Do I really need to groom my dog?

Regular dog grooming is as essential to your dog's health and well-being as the food you provide. And here's 4 good reasons why........
  1. Grooming establishes a bond, and underpins the growing relationship with your dog. From day 1 your dog needs to understand that you wear the trousers in your household. The grooming ritual, establishes this in a kind, and thoughtful way--providing you ensure that it's a pleasant experience. This is the bedrock of early dog training.
  2. Grooming also: Enables you to check for Dog Fleas, skin problems, cuts and abrasions unusual lumps, or bumps, and to detect any inflamation or suspicious odour coming from within the ears. An essential part of dog care.
  3. You'll be keeping well on top of the "shedding" and "moulting" battle, by regularly removing dead hair. This prevents matting, a smelly pet, and causes your dog's coat to glow radiantly with health. Strange as it may seem to some people, dogs like to be clean. So there is a psychological dimension to regular dog grooming--They really do like to look, and feel smart! Try telling your dogs how great they look, and just watch the positive reaction.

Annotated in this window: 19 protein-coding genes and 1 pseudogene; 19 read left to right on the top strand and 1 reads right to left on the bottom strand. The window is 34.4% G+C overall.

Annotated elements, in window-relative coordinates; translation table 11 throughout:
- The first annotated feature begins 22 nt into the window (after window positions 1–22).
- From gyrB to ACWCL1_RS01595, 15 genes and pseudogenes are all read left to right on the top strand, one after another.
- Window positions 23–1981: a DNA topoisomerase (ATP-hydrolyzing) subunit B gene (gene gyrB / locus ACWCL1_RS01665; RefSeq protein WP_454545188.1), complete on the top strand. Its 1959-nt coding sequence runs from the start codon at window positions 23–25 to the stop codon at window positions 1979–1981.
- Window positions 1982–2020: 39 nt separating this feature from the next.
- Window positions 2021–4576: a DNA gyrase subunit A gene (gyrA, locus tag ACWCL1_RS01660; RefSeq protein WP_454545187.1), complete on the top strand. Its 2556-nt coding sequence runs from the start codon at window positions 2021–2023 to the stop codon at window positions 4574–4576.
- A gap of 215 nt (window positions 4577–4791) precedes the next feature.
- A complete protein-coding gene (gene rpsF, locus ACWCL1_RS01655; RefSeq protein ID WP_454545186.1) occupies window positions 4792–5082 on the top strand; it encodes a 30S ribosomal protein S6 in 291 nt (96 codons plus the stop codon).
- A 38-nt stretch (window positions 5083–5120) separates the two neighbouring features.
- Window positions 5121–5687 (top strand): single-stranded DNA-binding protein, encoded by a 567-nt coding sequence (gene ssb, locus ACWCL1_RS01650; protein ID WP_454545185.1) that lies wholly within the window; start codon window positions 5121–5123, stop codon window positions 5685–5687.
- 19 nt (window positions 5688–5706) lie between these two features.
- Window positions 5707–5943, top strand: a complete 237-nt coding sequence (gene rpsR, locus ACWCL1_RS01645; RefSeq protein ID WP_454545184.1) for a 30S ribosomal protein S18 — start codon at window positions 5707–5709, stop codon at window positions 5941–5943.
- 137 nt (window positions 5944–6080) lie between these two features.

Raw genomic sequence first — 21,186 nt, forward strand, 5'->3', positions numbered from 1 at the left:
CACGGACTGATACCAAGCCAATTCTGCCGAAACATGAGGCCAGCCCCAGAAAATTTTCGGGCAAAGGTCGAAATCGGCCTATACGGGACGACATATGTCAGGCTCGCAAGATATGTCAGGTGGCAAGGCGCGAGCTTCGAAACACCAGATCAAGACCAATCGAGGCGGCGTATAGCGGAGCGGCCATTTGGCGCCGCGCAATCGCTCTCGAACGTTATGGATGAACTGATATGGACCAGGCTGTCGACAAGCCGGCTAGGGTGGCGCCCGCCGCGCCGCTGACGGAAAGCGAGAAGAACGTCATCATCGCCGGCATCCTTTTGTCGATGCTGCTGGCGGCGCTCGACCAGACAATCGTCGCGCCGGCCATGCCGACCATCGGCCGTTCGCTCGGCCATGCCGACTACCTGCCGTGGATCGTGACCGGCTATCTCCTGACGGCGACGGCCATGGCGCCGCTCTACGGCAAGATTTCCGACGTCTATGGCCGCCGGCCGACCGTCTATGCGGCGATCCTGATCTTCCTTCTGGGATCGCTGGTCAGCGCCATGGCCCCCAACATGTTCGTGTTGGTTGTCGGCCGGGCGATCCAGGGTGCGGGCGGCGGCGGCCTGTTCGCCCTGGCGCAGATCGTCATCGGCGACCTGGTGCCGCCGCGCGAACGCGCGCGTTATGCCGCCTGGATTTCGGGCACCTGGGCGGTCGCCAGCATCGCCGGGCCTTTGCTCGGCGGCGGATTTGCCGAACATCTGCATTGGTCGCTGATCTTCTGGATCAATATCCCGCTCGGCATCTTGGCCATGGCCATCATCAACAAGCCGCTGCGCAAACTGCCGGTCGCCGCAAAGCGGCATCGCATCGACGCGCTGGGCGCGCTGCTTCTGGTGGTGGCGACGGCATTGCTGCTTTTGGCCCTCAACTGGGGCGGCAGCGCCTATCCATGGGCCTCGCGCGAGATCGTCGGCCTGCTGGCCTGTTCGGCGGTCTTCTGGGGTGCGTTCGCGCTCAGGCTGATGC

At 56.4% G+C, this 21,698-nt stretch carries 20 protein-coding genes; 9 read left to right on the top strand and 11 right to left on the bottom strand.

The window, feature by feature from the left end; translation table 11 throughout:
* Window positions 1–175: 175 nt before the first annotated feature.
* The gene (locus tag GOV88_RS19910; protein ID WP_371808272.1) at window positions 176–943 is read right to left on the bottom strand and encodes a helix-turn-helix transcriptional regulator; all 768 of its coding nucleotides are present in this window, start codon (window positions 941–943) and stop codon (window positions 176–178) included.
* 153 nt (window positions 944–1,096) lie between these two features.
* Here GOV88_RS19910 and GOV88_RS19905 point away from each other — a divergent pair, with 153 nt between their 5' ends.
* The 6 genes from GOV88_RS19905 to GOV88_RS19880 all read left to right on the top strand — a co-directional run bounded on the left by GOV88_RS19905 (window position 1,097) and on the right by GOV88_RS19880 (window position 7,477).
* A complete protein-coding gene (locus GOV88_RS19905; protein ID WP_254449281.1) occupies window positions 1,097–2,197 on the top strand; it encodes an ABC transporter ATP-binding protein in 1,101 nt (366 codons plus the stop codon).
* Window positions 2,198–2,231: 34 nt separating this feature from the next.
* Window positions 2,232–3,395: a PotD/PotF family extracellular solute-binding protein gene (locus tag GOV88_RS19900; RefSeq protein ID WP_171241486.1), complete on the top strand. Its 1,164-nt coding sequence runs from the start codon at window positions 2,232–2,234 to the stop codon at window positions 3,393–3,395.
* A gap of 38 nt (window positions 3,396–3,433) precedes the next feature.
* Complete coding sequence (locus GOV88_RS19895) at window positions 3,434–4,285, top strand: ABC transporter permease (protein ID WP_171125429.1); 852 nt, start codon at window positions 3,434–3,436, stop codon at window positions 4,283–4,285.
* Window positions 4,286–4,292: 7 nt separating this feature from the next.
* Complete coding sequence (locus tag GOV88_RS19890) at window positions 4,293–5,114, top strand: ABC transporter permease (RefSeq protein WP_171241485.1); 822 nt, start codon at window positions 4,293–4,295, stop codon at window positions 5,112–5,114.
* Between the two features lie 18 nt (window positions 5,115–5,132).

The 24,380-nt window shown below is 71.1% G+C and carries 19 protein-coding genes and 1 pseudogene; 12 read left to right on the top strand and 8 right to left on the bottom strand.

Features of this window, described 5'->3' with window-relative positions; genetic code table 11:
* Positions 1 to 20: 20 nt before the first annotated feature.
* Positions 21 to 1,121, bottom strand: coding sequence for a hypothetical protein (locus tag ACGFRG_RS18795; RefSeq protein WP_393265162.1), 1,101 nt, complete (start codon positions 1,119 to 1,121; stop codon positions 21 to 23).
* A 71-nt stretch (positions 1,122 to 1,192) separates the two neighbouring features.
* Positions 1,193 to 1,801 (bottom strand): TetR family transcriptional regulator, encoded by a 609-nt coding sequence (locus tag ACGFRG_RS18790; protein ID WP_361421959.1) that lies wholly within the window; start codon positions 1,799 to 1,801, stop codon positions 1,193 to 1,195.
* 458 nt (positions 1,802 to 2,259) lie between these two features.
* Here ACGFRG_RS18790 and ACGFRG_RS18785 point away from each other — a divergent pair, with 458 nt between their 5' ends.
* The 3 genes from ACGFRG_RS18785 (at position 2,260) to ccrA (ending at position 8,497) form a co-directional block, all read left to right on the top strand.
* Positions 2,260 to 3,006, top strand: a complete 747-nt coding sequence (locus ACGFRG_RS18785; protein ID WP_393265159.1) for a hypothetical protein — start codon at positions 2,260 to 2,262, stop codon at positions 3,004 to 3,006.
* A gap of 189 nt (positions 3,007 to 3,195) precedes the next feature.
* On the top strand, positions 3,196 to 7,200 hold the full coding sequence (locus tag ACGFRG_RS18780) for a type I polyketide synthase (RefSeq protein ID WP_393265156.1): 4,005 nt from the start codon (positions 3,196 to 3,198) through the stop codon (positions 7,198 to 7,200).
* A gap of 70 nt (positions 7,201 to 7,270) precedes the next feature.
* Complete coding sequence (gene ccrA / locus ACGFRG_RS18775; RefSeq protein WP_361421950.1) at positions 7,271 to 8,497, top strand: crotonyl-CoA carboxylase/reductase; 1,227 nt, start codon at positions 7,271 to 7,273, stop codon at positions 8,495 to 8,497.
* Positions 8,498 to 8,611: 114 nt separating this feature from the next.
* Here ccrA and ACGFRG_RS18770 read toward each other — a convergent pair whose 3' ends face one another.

4. And finally, there's the pleasure you'll derive from owning a dog that's a knockout to look at, and be with. Your psychological bonus.

    Coat Types and Care.

    Short/Smooth Coated breeds: Such as Boxers, Dobermanns, and Greyhounds. This type of coat needs less attention than most, but are usually heavy moulters. Brushing the coat every few days with a stiffish brush will help smarten your pet up, and keep the dog hairs under control.

    Long Coated breeds: Such as Setters, Spaniels, and Afghans. These types require a daily brushing which gets rid of the dead hair, and enables you to recognise and deal with any knots and tangles that are prevalent in this coat type. Some types, such as Old English Sheepdogs require a good deal of work, and usually professional help.

    Rough/ Wire Coated: Such as Airedales, various Terriers. Some of these coat types "cast" their coat every 6 months or thereabouts. This involves hair shedding on a much grander scale than just moulting. If not brushed regularly this type of coat matts badly. Consequently, a stiff brush. and robust comb are necessary tools. You need to get right in to the coat, not just skim over the top.

    Curly/Wooly coated: Such as the Bedlington terrier, Poodle, and Bichon Frise. This coat variety sheds dead hair within it's coat, rather than moults. Again a daily brushing is needed to stay on top of this. Often, professional help is required with this type of coat.

    You too could be as smiley as Kyra-- Just become a dog groomer!

    Kyra grooms Suki

    Where and how to groom your dog.

    Right from the start your puppy should come to recognise that when you get out the grooming equipment, he/she is in for a pleasant experience, that will always end with a treat. Get it right, and grooming is hassle free. Get it wrong and even finding your pet to groom will be a problem.